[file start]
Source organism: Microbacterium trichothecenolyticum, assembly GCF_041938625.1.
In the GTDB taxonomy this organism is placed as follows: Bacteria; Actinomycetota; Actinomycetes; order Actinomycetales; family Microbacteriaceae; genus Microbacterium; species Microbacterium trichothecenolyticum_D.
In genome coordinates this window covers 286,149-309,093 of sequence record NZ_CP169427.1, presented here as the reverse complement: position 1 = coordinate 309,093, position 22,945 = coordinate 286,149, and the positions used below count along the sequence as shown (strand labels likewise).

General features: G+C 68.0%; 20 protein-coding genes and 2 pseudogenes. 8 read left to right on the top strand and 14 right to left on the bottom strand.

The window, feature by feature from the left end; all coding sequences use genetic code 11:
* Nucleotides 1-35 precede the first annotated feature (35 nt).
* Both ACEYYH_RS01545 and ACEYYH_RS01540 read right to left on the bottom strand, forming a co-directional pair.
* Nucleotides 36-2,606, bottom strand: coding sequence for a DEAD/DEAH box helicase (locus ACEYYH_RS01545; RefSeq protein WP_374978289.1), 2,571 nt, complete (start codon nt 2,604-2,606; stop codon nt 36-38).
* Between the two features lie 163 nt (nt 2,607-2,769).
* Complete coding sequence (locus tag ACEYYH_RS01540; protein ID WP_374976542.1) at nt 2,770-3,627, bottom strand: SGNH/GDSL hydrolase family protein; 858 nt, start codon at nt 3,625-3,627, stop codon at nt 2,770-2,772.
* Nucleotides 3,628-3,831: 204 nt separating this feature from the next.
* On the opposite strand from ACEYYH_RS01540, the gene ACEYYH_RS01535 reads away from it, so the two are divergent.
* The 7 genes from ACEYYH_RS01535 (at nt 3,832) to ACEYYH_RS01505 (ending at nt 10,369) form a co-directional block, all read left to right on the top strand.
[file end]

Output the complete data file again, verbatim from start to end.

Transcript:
Source organism: Microbacterium trichothecenolyticum, assembly GCF_041938625.1.
In the GTDB taxonomy this organism is placed as follows: Bacteria; Actinomycetota; Actinomycetes; order Actinomycetales; family Microbacteriaceae; genus Microbacterium; species Microbacterium trichothecenolyticum_D.
In genome coordinates this window covers 286,149-309,093 of sequence record NZ_CP169427.1, presented here as the reverse complement: position 1 = coordinate 309,093, position 22,945 = coordinate 286,149, and the positions used below count along the sequence as shown (strand labels likewise).

General features: G+C 68.0%; 20 protein-coding genes and 2 pseudogenes. 8 read left to right on the top strand and 14 right to left on the bottom strand.

The window, feature by feature from the left end; all coding sequences use genetic code 11:
* Nucleotides 1-35 precede the first annotated feature (35 nt).
* Both ACEYYH_RS01545 and ACEYYH_RS01540 read right to left on the bottom strand, forming a co-directional pair.
* Nucleotides 36-2,606, bottom strand: coding sequence for a DEAD/DEAH box helicase (locus ACEYYH_RS01545; RefSeq protein WP_374978289.1), 2,571 nt, complete (start codon nt 2,604-2,606; stop codon nt 36-38).
* Between the two features lie 163 nt (nt 2,607-2,769).
* Complete coding sequence (locus tag ACEYYH_RS01540; protein ID WP_374976542.1) at nt 2,770-3,627, bottom strand: SGNH/GDSL hydrolase family protein; 858 nt, start codon at nt 3,625-3,627, stop codon at nt 2,770-2,772.
* Nucleotides 3,628-3,831: 204 nt separating this feature from the next.
* On the opposite strand from ACEYYH_RS01540, the gene ACEYYH_RS01535 reads away from it, so the two are divergent.
* The 7 genes from ACEYYH_RS01535 (at nt 3,832) to ACEYYH_RS01505 (ending at nt 10,369) form a co-directional block, all read left to right on the top strand.